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    • We usually did vanilla. But at least it was good. 🍨

      I grew up on bass, but you can’t buy it, and I don’t wanna go fishing for it. I get some every once in a while from my brother or someone at work, but not often enough. I got hooked on catfish in college on the Delta, but bass is what I really crave.

      Definitely with you on the biscuits, but I think I liked my mom’s rolls more than her biscuits.

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  3. Brenda do you still your phone is out to get you? Is it going to take you away ho ho he he ha ha to the funny farm where life is beautiful and you will see those nice young men in their long white coats?

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  4. Speaking of the people who designed autocorrect, there is one thing you might want to keep in mind. A computer is only as smart as the person who programmed it.

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  5. When we visited with my maternal grandmother in Magnolia, she would get out her ice cream maker and we would make vanilla ice cream. Her ice cream maker was hand cranked. Myself and my sisters would take turns operating the crank.

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  6. I got the idea of hartless mustard with no deer in if from a story by the late Bob Shaw who was an Irish author. “A deer developed a painful hole in one of its teeth and was unable to eat. So this deer learned how to manufacture food from its internal organs. An abscess made the heart (or hart) grow fodder.”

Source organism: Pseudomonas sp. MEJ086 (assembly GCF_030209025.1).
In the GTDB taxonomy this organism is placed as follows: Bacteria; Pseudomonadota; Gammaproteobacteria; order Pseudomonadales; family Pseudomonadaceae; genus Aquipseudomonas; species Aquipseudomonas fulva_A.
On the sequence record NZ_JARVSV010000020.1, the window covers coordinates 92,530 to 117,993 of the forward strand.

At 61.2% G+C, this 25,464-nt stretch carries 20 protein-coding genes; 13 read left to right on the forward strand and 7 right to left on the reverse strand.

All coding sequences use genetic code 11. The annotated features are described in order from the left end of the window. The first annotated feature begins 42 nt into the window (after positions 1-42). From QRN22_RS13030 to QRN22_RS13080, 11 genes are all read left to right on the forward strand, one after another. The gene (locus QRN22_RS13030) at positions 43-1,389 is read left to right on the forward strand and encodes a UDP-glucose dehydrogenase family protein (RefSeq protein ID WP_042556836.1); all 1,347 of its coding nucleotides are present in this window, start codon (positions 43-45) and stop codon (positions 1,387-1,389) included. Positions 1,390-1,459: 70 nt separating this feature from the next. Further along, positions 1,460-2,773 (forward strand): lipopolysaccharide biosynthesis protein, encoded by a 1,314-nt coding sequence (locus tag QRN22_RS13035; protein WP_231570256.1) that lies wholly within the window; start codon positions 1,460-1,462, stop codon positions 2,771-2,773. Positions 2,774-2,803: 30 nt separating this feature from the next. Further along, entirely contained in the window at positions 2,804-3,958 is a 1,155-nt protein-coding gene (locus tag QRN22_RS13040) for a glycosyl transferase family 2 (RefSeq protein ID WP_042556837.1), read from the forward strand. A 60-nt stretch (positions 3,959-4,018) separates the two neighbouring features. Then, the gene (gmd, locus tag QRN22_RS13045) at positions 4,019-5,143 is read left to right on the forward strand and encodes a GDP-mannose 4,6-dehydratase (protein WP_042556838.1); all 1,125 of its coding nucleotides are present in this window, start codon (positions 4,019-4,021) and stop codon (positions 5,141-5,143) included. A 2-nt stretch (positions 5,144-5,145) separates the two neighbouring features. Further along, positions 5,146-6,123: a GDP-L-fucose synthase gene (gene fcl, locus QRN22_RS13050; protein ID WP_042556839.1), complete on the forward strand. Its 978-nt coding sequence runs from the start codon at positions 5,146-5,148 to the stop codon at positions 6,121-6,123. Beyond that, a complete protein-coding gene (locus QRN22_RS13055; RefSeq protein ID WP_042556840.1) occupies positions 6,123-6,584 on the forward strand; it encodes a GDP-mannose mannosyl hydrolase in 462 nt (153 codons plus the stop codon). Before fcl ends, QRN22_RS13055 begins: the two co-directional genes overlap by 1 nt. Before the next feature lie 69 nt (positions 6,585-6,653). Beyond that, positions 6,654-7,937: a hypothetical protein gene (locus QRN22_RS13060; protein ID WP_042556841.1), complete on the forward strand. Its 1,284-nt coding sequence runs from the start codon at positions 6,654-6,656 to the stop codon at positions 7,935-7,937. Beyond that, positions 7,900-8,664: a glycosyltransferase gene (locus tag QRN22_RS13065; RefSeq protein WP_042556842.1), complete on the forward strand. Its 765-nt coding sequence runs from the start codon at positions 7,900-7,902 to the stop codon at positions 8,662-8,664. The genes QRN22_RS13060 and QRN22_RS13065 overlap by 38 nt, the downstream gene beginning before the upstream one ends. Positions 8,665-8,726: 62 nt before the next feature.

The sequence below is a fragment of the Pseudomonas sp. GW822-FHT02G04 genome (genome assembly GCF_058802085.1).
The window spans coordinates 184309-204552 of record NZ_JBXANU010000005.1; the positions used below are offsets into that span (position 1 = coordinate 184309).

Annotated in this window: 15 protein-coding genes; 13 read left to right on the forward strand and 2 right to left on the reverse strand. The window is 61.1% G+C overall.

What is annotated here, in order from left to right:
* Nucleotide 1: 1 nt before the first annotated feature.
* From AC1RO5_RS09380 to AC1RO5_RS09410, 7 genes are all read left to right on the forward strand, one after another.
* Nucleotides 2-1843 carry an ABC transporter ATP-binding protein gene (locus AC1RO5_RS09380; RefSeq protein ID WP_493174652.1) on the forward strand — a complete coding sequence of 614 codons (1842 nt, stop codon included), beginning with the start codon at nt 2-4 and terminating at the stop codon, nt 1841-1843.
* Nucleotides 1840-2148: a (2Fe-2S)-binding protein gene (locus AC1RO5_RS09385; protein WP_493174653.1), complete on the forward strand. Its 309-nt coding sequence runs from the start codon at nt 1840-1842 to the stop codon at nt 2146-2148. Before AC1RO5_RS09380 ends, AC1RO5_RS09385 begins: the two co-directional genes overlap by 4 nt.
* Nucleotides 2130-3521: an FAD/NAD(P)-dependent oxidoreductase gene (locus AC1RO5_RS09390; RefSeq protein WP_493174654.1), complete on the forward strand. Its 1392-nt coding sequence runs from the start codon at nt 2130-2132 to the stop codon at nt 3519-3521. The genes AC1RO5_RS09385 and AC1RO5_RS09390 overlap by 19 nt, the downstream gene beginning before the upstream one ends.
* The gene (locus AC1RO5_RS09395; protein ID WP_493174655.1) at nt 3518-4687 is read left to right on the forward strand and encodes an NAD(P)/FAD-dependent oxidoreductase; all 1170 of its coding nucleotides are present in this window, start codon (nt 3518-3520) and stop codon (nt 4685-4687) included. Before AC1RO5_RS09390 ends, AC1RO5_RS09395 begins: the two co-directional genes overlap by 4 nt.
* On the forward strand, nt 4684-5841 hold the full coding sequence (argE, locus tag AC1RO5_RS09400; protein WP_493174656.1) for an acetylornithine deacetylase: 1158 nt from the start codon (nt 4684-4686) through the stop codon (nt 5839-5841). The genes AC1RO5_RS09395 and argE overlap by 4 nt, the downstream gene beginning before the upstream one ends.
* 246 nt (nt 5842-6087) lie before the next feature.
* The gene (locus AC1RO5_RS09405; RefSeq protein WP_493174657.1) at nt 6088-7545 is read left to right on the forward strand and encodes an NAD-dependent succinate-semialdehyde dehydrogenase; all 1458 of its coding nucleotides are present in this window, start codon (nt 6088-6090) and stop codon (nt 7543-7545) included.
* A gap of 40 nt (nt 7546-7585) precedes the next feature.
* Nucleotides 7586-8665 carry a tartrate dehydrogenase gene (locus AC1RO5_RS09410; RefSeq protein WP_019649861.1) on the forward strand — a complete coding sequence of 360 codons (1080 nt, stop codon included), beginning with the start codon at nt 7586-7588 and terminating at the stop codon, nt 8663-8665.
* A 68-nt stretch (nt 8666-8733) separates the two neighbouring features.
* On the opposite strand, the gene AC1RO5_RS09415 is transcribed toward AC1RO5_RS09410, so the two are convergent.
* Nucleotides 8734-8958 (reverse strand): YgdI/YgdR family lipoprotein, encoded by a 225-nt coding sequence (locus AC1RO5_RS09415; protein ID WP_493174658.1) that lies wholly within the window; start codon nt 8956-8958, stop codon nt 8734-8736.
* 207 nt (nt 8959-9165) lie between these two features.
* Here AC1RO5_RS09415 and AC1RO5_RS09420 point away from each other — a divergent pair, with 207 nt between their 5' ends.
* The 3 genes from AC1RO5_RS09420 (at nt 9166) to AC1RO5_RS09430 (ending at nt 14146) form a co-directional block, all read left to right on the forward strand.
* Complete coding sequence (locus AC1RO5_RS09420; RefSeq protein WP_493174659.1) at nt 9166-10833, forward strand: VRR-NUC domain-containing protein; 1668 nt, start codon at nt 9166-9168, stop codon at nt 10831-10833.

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  7. Food that takes me back home: Crumble up two hot water corn bread patties for a base layer. On top of that apply a generous portion well done pinto beans with extra juice to soak into the corn bread. On top of the pintos, a liberal dose of stewed potatoes and all that topped off with Mama’s homemade chow chow. Now that is good eating right there.

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    • That’s a good ‘un, Jerry! We had many a meal that was pintos and cornbread, sometimes with okra, summer squash and home fries, and nearly always with bacon.
      We had homemade ketchup and/or piccalilli, and usually had a bottle of pickled jalapenos.
      I have some pintos every once in a while, but it’s just not the same. I think it’s because it’s not from Nanny and Grandpa’s garden.